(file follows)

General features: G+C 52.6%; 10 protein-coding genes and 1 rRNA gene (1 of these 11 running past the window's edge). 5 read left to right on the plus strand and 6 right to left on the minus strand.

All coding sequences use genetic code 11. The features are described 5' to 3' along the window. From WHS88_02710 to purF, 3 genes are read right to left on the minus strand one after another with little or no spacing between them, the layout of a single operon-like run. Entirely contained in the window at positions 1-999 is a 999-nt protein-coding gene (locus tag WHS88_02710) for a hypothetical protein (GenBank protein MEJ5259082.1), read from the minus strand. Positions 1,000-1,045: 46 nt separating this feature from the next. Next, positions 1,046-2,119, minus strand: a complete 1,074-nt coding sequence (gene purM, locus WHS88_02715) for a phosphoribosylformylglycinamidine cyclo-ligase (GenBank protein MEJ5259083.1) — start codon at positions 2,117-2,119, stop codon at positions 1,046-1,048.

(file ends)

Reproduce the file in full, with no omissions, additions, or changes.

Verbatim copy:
General features: G+C 52.6%; 10 protein-coding genes and 1 rRNA gene (1 of these 11 running past the window's edge). 5 read left to right on the plus strand and 6 right to left on the minus strand.

All coding sequences use genetic code 11. The features are described 5' to 3' along the window. From WHS88_02710 to purF, 3 genes are read right to left on the minus strand one after another with little or no spacing between them, the layout of a single operon-like run. Entirely contained in the window at positions 1-999 is a 999-nt protein-coding gene (locus tag WHS88_02710) for a hypothetical protein (GenBank protein MEJ5259082.1), read from the minus strand. Positions 1,000-1,045: 46 nt separating this feature from the next. Next, positions 1,046-2,119, minus strand: a complete 1,074-nt coding sequence (gene purM, locus WHS88_02715) for a phosphoribosylformylglycinamidine cyclo-ligase (GenBank protein MEJ5259083.1) — start codon at positions 2,117-2,119, stop codon at positions 1,046-1,048.